Bandura’s Social learning theory-B.ED Notes

The Social learning theory was proposed by Albert Bandura, this theory focuses on the learning that occurs within the social context. The Social learning theory is one of the most influential theories of learning and development.

Social learning theory suggested that all learning was the result of an association formed by Conditioning, reinforcement and Punishment. Bandura’s Social learning theory proposed that learning can also occur simply by observing the action of others. This theory is also known as an observational learning theory.

Bandura’s Social learning theory

There are three concepts at the heart of the Social learning theory are

  • The idea that people can learn through observation
  • The notion that internal mental states are an essential part of this process
  • This theory recognizes that just because something has been learned it does not mean that it will result in a change in a behaviour

In his famous Bobo doll experiment, Bandura demonstrated that children learn and imitate behaviours they have observed in other people. The children in Bandura’s studies observed an adult acting violently towards a Bobo doll. When the children were later allowed to play in a room with the Bobo doll, they began to imitate the aggressive action they had previously observed.

Bandura’s identified three basic models of social learning / Observational learning:

  1. A live model, involves an actual individual demonstrating or acting out a behaviour
  2. A verbal instructional model, which involves descriptions and explanations of a behaviour
  3. A symbolic model, involves real or fictional characters displaying behaviours in books, films, television programmes or online media.

Bandura’s noted that external environmental reinforcement was not the only factor influencing learning and behaviour. He described intrinsic reinforcement as a form of internal reward such as pride, satisfaction and a sense of accomplishment

This emphasis on internal thoughts and cognitions helps to connect learning theory to cognitive developmental theories.

The  modelling Process/ Mediational Process of Social Learning theory

Not all observed behaviours are effectively learned. The factors involved in both the model and the learner can play a role in whether social learning is successful. Certain requirements and steps must also be followed.

The following steps are involved in the observational learning and modelling process:

Attention: In order to learn, children need to be paying attention. Anything that distracts a child’s attention is going to have a negative effect on observational learning. If the model is interesting or there are novel aspects to the situation, the child is far more likely to dedicate their full attention to learn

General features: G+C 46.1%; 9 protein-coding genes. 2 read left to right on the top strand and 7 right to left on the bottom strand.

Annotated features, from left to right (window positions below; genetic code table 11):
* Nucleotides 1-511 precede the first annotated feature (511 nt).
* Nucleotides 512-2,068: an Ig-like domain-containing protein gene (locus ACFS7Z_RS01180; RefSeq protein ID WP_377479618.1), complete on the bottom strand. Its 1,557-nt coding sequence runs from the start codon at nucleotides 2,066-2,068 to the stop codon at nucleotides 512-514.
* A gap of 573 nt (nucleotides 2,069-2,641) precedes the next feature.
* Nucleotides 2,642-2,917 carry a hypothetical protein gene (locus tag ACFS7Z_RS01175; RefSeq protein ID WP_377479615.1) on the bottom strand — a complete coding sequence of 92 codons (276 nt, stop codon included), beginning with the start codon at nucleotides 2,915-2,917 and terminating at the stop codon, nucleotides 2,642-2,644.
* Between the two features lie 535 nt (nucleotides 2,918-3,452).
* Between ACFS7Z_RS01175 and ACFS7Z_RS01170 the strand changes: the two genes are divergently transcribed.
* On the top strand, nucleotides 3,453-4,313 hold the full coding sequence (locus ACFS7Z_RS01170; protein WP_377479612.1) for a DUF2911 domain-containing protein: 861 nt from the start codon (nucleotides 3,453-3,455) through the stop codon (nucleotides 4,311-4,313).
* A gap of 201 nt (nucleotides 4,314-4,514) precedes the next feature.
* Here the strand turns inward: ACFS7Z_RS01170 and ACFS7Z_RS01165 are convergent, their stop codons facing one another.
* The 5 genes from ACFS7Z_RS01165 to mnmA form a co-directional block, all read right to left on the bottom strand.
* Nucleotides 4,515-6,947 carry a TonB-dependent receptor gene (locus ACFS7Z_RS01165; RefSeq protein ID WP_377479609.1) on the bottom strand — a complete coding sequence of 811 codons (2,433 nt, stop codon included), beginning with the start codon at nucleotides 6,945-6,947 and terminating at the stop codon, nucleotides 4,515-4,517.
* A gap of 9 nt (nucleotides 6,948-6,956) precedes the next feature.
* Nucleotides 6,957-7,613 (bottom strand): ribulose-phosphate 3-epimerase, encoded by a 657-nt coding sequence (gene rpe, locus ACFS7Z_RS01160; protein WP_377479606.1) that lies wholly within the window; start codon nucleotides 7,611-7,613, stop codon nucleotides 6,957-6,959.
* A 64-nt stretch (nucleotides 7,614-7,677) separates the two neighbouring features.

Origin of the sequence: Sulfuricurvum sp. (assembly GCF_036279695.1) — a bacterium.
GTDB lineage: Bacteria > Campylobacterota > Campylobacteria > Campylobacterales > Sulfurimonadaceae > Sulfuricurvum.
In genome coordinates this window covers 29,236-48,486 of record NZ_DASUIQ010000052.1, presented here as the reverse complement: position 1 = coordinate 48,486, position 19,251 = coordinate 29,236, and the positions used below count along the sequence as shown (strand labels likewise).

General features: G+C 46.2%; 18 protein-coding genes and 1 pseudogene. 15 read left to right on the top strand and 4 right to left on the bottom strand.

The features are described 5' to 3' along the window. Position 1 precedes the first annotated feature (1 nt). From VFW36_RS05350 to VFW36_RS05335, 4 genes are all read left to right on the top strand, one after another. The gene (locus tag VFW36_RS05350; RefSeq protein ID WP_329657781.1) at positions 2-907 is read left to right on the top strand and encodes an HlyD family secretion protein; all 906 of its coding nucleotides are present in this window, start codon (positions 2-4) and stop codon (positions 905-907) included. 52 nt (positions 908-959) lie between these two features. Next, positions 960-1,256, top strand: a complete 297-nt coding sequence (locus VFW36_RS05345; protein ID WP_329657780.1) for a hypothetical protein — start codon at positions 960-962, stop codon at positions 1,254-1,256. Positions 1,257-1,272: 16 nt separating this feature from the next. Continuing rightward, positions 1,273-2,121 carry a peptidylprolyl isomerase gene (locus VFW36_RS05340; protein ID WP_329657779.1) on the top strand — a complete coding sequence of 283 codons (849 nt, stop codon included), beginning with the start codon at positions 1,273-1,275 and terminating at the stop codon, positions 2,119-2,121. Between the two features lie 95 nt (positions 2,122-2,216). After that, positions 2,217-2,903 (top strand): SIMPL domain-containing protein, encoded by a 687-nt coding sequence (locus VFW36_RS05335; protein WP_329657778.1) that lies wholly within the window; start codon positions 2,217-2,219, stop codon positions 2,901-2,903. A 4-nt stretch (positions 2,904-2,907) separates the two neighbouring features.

Retention: The ability to store information is also an important part of the learning process. Retention can be affected by a number of factors but the ability to pull up information later and act on it is vital to observing learning

Reproduction: Once the child paid attention to the model and retained the information, it is time to actually perform the behaviour child observed. Further practice of the learned behaviour leads to improvement and skill advancement

Motivation: In order for observational learning to be successful, children have to be motivated to imitate the behaviour that has been modelled. Reinforcement and punishment play an important role in motivation. While experiencing these motivators can be highly effective, so can observing other experiences of some type of reinforcement or punishment.

Educational implications of Bandura’s Social learning theory

Bandura’s Social learning theory has numerous classroom implications-

  1. Students learn by simply observing others, so we teachers are the role model for students we must be good at Mannering in front of children.
  2. Describing the consequences of behaviour increasing appropriate behaviour, decreasing inappropriate behaviours; this includes discussing the rewards of various behaviours
  3. Modelling such as attention, retention, reproduction and motivation provides  an alternative to teaching new behaviours
  4. Students must believe that they are capable of  accomplishing a task, it is important  to develop a sense of self-efficacy
  5. Teachers should help students self realistic expectations; ensure that expectations are realistic and challenging
  6. Self-regulation techniques provide an effective method for improving students’ behaviours.
  7. Teachers and parents must model appropriate behaviours and  be careful that they do not model inappropriate behaviour
  8. Teachers should expose students to a variety of other models. This technique is especially important to break down traditional stereotypes.


We can conclude from the above points, that Bandura’s Social learning theory is one of the most influential theories of learning and development. This theory states people can learn new information and behaviour by watching others people, this type of learning can be used to explain a wide variety of behaviour.


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